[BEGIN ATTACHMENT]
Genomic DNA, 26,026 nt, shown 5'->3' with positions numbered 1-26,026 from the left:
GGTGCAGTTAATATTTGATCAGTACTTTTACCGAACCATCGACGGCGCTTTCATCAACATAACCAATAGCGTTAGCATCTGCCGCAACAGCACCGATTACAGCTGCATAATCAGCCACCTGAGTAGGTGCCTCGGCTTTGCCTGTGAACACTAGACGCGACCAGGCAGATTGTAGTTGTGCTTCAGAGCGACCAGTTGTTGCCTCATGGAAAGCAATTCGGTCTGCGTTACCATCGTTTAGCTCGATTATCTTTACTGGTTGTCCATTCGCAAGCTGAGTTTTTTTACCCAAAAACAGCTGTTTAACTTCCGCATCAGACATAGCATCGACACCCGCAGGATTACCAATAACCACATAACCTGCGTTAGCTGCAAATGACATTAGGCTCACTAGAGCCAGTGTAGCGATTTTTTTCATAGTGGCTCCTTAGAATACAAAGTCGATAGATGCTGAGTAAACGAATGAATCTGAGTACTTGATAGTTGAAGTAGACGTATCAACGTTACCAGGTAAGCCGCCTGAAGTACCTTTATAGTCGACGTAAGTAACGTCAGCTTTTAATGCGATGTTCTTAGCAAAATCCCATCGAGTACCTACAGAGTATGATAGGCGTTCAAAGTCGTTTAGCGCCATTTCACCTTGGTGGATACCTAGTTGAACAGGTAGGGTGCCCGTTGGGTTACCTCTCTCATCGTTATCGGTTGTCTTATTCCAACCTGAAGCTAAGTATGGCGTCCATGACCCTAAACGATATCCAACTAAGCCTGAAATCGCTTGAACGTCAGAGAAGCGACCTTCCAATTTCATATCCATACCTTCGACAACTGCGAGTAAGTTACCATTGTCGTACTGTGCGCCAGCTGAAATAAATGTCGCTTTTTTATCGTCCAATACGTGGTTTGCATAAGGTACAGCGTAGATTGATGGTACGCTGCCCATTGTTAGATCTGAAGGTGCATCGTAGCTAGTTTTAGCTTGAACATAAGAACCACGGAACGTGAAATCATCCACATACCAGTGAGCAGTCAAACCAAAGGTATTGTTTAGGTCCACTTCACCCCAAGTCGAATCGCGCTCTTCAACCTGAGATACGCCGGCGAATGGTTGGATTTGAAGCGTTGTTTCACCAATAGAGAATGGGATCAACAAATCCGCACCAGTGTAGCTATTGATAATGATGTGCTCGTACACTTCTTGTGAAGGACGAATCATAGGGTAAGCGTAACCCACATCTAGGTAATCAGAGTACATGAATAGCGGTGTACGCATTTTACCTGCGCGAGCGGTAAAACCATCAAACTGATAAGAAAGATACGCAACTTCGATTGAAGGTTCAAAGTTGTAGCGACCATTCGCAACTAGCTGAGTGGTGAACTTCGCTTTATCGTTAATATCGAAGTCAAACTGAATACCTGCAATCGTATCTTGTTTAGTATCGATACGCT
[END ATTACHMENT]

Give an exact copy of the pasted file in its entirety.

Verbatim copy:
Genomic DNA, 26,026 nt, shown 5'->3' with positions numbered 1-26,026 from the left:
GGTGCAGTTAATATTTGATCAGTACTTTTACCGAACCATCGACGGCGCTTTCATCAACATAACCAATAGCGTTAGCATCTGCCGCAACAGCACCGATTACAGCTGCATAATCAGCCACCTGAGTAGGTGCCTCGGCTTTGCCTGTGAACACTAGACGCGACCAGGCAGATTGTAGTTGTGCTTCAGAGCGACCAGTTGTTGCCTCATGGAAAGCAATTCGGTCTGCGTTACCATCGTTTAGCTCGATTATCTTTACTGGTTGTCCATTCGCAAGCTGAGTTTTTTTACCCAAAAACAGCTGTTTAACTTCCGCATCAGACATAGCATCGACACCCGCAGGATTACCAATAACCACATAACCTGCGTTAGCTGCAAATGACATTAGGCTCACTAGAGCCAGTGTAGCGATTTTTTTCATAGTGGCTCCTTAGAATACAAAGTCGATAGATGCTGAGTAAACGAATGAATCTGAGTACTTGATAGTTGAAGTAGACGTATCAACGTTACCAGGTAAGCCGCCTGAAGTACCTTTATAGTCGACGTAAGTAACGTCAGCTTTTAATGCGATGTTCTTAGCAAAATCCCATCGAGTACCTACAGAGTATGATAGGCGTTCAAAGTCGTTTAGCGCCATTTCACCTTGGTGGATACCTAGTTGAACAGGTAGGGTGCCCGTTGGGTTACCTCTCTCATCGTTATCGGTTGTCTTATTCCAACCTGAAGCTAAGTATGGCGTCCATGACCCTAAACGATATCCAACTAAGCCTGAAATCGCTTGAACGTCAGAGAAGCGACCTTCCAATTTCATATCCATACCTTCGACAACTGCGAGTAAGTTACCATTGTCGTACTGTGCGCCAGCTGAAATAAATGTCGCTTTTTTATCGTCCAATACGTGGTTTGCATAAGGTACAGCGTAGATTGATGGTACGCTGCCCATTGTTAGATCTGAAGGTGCATCGTAGCTAGTTTTAGCTTGAACATAAGAACCACGGAACGTGAAATCATCCACATACCAGTGAGCAGTCAAACCAAAGGTATTGTTTAGGTCCACTTCACCCCAAGTCGAATCGCGCTCTTCAACCTGAGATACGCCGGCGAATGGTTGGATTTGAAGCGTTGTTTCACCAATAGAGAATGGGATCAACAAATCCGCACCAGTGTAGCTATTGATAATGATGTGCTCGTACACTTCTTGTGAAGGACGAATCATAGGGTAAGCGTAACCCACATCTAGGTAATCAGAGTACATGAATAGCGGTGTACGCATTTTACCTGCGCGAGCGGTAAAACCATCAAACTGATAAGAAAGATACGCAACTTCGATTGAAGGTTCAAAGTTGTAGCGACCATTCGCAACTAGCTGAGTGGTGAACTTCGCTTTATCGTTAATATCGAAGTCAAACTGAATACCTGCAATCGTATCTTGTTTAGTATCGATACGCT